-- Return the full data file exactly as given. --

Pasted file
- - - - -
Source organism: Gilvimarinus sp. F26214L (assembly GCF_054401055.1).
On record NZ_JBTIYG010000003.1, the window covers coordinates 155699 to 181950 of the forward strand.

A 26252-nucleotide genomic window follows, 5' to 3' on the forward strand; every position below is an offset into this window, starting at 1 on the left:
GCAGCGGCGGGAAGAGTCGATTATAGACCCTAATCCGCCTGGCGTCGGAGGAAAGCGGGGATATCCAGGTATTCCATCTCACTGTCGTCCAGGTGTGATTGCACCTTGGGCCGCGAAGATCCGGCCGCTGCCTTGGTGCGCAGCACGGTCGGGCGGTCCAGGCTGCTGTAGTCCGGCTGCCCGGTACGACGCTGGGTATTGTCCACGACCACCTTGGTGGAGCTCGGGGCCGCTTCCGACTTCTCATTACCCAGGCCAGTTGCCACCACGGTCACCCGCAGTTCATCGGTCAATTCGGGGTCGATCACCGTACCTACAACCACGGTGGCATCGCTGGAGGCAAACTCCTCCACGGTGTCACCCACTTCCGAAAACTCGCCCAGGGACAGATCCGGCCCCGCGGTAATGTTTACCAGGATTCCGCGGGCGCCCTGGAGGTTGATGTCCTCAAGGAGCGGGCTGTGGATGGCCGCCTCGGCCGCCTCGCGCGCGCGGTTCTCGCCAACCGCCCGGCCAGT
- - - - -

Source organism: Gilvimarinus sp. F26214L (assembly GCF_054401055.1).
On record NZ_JBTIYG010000003.1, the window covers coordinates 155699 to 181950 of the forward strand.

A 26252-nucleotide genomic window follows, 5' to 3' on the forward strand; every position below is an offset into this window, starting at 1 on the left:
GCAGCGGCGGGAAGAGTCGATTATAGACCCTAATCCGCCTGGCGTCGGAGGAAAGCGGGGATATCCAGGTATTCCATCTCACTGTCGTCCAGGTGTGATTGCACCTTGGGCCGCGAAGATCCGGCCGCTGCCTTGGTGCGCAGCACGGTCGGGCGGTCCAGGCTGCTGTAGTCCGGCTGCCCGGTACGACGCTGGGTATTGTCCACGACCACCTTGGTGGAGCTCGGGGCCGCTTCCGACTTCTCATTACCCAGGCCAGTTGCCACCACGGTCACCCGCAGTTCATCGGTCAATTCGGGGTCGATCACCGTACCTACAACCACGGTGGCATCGCTGGAGGCAAACTCCTCCACGGTGTCACCCACTTCCGAAAACTCGCCCAGGGACAGATCCGGCCCCGCGGTAATGTTTACCAGGATTCCGCGGGCGCCCTGGAGGTTGATGTCCTCAAGGAGCGGGCTGTGGATGGCCGCCTCGGCCGCCTCGCGCGCGCGGTTCTCGCCAACCGCCCGGCCAGT